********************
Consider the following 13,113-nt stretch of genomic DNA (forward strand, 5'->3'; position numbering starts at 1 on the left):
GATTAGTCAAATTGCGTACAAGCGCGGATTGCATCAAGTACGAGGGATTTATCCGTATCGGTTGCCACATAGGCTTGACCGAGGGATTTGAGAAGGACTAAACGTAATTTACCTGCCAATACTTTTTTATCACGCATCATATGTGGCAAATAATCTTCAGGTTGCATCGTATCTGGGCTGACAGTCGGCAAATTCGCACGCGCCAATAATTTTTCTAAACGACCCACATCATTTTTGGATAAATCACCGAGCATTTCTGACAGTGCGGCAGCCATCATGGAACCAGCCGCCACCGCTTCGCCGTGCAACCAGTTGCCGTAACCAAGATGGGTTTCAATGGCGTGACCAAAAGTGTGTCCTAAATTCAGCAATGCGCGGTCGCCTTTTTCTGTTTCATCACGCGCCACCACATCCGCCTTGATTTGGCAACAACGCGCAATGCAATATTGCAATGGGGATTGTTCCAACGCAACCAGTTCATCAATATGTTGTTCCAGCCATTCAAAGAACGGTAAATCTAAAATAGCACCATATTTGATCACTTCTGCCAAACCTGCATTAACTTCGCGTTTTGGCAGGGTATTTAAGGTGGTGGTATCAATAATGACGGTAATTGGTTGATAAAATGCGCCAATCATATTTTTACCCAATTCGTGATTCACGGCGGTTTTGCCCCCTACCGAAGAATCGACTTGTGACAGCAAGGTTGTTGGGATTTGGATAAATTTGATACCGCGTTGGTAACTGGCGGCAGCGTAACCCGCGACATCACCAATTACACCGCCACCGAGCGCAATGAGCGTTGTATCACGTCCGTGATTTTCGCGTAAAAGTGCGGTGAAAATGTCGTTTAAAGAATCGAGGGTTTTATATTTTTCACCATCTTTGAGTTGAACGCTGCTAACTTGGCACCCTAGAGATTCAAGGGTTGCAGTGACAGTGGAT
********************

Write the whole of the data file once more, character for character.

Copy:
Consider the following 13,113-nt stretch of genomic DNA (forward strand, 5'->3'; position numbering starts at 1 on the left):
GATTAGTCAAATTGCGTACAAGCGCGGATTGCATCAAGTACGAGGGATTTATCCGTATCGGTTGCCACATAGGCTTGACCGAGGGATTTGAGAAGGACTAAACGTAATTTACCTGCCAATACTTTTTTATCACGCATCATATGTGGCAAATAATCTTCAGGTTGCATCGTATCTGGGCTGACAGTCGGCAAATTCGCACGCGCCAATAATTTTTCTAAACGACCCACATCATTTTTGGATAAATCACCGAGCATTTCTGACAGTGCGGCAGCCATCATGGAACCAGCCGCCACCGCTTCGCCGTGCAACCAGTTGCCGTAACCAAGATGGGTTTCAATGGCGTGACCAAAAGTGTGTCCTAAATTCAGCAATGCGCGGTCGCCTTTTTCTGTTTCATCACGCGCCACCACATCCGCCTTGATTTGGCAACAACGCGCAATGCAATATTGCAATGGGGATTGTTCCAACGCAACCAGTTCATCAATATGTTGTTCCAGCCATTCAAAGAACGGTAAATCTAAAATAGCACCATATTTGATCACTTCTGCCAAACCTGCATTAACTTCGCGTTTTGGCAGGGTATTTAAGGTGGTGGTATCAATAATGACGGTAATTGGTTGATAAAATGCGCCAATCATATTTTTACCCAATTCGTGATTCACGGCGGTTTTGCCCCCTACCGAAGAATCGACTTGTGACAGCAAGGTTGTTGGGATTTGGATAAATTTGATACCGCGTTGGTAACTGGCGGCAGCGTAACCCGCGACATCACCAATTACACCGCCACCGAGCGCAATGAGCGTTGTATCACGTCCGTGATTTTCGCGTAAAAGTGCGGTGAAAATGTCGTTTAAAGAATCGAGGGTTTTATATTTTTCACCATCTTTGAGTTGAACGCTGCTAACTTGGCACCCTAGAGATTCAAGGGTTGCAGTGACAGTGGAT